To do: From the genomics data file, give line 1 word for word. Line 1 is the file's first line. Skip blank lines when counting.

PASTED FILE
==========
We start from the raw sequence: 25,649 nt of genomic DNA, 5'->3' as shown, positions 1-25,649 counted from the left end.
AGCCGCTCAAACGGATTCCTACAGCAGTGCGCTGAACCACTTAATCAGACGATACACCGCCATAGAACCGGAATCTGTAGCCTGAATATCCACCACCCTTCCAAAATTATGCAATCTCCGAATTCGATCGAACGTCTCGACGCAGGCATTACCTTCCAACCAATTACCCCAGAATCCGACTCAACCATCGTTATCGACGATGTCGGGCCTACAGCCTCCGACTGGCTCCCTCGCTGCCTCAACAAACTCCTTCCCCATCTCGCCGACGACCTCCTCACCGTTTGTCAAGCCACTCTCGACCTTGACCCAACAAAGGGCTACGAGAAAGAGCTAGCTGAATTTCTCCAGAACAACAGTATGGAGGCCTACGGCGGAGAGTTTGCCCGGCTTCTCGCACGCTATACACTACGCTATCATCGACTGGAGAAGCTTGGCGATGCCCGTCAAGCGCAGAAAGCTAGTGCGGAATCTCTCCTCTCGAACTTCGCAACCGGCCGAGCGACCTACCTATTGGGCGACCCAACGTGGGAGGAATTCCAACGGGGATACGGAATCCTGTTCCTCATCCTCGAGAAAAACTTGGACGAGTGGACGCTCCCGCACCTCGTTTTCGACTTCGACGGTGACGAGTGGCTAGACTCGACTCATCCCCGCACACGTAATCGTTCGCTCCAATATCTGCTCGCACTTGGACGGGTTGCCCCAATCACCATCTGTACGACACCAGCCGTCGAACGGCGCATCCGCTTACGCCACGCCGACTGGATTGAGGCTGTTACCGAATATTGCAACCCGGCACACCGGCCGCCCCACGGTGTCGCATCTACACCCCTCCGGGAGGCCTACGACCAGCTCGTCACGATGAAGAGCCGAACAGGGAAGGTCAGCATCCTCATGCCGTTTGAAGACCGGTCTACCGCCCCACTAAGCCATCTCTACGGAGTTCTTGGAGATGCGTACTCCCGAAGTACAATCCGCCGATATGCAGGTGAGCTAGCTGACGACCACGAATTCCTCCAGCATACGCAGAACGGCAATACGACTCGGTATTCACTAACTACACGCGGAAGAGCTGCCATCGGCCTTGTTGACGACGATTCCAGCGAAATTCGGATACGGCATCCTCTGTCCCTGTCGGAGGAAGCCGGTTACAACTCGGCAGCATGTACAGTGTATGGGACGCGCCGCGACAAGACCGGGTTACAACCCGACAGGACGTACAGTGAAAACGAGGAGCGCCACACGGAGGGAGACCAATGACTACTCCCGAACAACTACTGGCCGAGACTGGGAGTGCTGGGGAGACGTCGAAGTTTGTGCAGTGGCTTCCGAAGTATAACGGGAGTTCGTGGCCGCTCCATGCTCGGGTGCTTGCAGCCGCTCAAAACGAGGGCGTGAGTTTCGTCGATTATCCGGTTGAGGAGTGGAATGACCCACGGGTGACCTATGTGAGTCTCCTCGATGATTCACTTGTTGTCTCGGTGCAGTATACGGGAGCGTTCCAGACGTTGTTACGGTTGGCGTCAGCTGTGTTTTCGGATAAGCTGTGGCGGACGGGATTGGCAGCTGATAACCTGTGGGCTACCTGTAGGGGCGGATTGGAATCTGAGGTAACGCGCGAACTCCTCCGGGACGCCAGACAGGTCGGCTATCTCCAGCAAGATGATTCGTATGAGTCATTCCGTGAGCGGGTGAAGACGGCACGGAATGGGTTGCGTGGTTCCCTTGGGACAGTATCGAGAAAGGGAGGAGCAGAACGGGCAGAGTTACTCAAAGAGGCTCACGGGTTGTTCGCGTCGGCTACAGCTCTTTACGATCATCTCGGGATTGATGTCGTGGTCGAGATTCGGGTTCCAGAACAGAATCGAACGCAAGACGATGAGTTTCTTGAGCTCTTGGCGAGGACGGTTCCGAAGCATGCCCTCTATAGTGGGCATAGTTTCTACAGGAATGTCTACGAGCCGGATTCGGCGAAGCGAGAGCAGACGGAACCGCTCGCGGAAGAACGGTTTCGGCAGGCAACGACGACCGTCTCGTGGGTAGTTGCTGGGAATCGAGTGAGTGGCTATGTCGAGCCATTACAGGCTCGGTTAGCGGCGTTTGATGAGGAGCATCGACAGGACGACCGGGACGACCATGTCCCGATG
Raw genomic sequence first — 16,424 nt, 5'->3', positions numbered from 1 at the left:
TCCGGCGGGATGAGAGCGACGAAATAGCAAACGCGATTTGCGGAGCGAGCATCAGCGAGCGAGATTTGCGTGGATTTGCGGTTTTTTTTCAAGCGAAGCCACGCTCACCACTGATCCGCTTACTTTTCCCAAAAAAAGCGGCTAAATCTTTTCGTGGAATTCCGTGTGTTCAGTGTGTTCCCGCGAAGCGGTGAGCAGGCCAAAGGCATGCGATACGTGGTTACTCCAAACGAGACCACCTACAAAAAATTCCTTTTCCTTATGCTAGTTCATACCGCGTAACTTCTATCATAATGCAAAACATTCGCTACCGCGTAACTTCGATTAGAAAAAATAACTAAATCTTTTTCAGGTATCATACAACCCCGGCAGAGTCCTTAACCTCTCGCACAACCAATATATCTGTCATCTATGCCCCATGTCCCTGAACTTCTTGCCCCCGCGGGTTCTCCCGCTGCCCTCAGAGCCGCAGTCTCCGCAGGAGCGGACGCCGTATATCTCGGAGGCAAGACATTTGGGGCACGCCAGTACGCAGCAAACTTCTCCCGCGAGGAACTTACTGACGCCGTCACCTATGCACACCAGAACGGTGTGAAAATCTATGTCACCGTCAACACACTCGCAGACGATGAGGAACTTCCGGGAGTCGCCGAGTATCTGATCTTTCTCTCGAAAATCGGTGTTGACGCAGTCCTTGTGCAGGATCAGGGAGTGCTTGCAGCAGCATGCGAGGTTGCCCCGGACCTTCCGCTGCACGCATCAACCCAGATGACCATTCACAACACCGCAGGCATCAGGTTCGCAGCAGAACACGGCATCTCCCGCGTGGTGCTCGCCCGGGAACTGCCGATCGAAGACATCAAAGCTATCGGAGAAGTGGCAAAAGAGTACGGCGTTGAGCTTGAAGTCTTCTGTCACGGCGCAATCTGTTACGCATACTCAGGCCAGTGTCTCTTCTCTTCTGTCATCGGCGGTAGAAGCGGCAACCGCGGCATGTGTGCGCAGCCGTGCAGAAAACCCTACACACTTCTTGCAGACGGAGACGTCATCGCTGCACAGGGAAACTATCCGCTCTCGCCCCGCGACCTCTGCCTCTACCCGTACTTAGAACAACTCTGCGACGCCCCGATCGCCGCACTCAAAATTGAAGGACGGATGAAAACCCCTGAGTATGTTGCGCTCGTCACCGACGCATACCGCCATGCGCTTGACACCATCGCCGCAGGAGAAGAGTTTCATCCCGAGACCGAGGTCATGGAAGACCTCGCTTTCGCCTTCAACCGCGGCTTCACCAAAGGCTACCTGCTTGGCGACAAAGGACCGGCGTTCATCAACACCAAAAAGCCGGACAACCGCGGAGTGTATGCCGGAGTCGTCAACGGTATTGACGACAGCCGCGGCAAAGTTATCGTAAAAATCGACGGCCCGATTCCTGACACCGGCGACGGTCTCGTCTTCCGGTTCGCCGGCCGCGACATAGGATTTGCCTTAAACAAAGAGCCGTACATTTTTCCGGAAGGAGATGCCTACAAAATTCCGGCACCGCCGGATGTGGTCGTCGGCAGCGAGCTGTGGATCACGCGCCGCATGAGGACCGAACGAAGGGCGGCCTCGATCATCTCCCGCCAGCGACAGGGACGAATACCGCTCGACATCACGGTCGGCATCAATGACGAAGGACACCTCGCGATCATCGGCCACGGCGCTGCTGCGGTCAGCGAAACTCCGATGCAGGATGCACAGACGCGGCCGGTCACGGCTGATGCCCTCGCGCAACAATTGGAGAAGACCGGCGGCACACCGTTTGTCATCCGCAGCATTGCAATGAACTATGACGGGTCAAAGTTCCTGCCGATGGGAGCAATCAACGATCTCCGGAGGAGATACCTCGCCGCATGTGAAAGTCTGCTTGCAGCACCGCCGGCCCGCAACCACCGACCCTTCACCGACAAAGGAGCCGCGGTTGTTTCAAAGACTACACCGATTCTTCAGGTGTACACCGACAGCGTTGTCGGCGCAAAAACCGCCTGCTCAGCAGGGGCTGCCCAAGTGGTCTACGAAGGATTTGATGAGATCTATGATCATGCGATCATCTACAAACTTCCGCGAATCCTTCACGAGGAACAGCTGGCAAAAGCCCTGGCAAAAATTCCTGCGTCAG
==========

We start from the raw sequence: 25,649 nt of genomic DNA, 5'->3' as shown, positions 1-25,649 counted from the left end.